- Nodular melanoma. It tends to grow quite quickly, downwards into the deeper layers of skin.
- Lentigo maligna melanoma. They normally develop on the face, arms of legs and begin as a brown flat spot. If left untreated, lentigo maligna can develop into an invasive melanoma.
- Amelanotic melanoma. Usually red or skin-coloured rather than dark. They can often be hard to diagnose and are sometimes mistaken for other skin conditions.
- Acral lentiginous melanoma. A rare melanoma which is usually found on palms of the hand or soles of the feet.
Sunspots, also known as actinic or solar keratosis, are precancerous lesions. It's estimated 40-50% of Caucasian Australians over 40 years of age have them. They are the most common pre-cancer that forms on the skin and are caused by chronic exposure to UV rays.
These small, dry patches of skin that appear pink, red or flesh-coloured, increase your risk of developing skin cancer. New sunspots can itch or sometimes flare up in hot weather. If left untreated they can develop into squamous cell carcinoma.
Merkel Cell Carcinoma
A sore spot or raised bump on the skin may appear harmless. However, these can sometimes be the first sign of rare and aggressive forms of skin cancer such as Merkel cell carcinoma.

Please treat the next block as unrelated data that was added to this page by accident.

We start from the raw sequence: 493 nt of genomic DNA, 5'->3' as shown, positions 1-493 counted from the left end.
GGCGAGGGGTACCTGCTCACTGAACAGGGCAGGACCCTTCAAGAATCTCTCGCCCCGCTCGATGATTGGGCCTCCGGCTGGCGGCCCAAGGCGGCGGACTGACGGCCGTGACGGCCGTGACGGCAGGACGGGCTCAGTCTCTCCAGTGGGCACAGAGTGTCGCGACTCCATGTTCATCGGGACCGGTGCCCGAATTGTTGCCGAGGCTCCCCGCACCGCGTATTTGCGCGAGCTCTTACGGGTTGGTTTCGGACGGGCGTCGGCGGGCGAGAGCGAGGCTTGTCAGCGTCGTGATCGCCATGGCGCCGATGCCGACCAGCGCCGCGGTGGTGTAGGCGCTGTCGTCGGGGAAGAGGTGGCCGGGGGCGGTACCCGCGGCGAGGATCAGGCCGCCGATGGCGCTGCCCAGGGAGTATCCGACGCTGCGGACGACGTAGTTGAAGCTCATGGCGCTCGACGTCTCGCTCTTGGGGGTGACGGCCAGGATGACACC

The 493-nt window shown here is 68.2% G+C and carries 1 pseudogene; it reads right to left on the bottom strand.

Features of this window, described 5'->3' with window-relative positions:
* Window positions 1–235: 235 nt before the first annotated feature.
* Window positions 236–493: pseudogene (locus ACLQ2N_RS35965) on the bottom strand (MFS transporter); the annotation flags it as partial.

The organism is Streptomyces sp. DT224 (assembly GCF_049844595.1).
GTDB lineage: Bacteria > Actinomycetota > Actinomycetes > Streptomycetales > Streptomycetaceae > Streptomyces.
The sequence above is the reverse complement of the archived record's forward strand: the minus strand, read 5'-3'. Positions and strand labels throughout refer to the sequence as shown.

Why does Merkel cell carcinoma cause itching? Merkel cell carcinoma causes the skin to itch as it can irritate the fine nerve endings in the skin. This also sometimes causes pain, tingling or even numbness. This is because merkel cells are connected to the nerve endings in the skin that are responsible for the sense of touch.
Non-melanoma (keratinocyte) skin cancers that cause skin to itch
There are two main types of keratinocyte skin cancers. Most are non-life threatening but can cause itching. They are:
- Basal cell carcinoma
- Squamous cell carcinoma
Although not invasive cancers, keratinocyte dysplasias can develop into non-melanoma skin cancers. This includes:
- Bowen's disease or squamous cell carcinoma
- Solar keratosis (sunspots)
- Bowenoid keratosis
Other types of cancer associated with itchy skin
- Merkel cell carcinoma
- Cutaneous T-cell lymphoma
- Kaposi sarcoma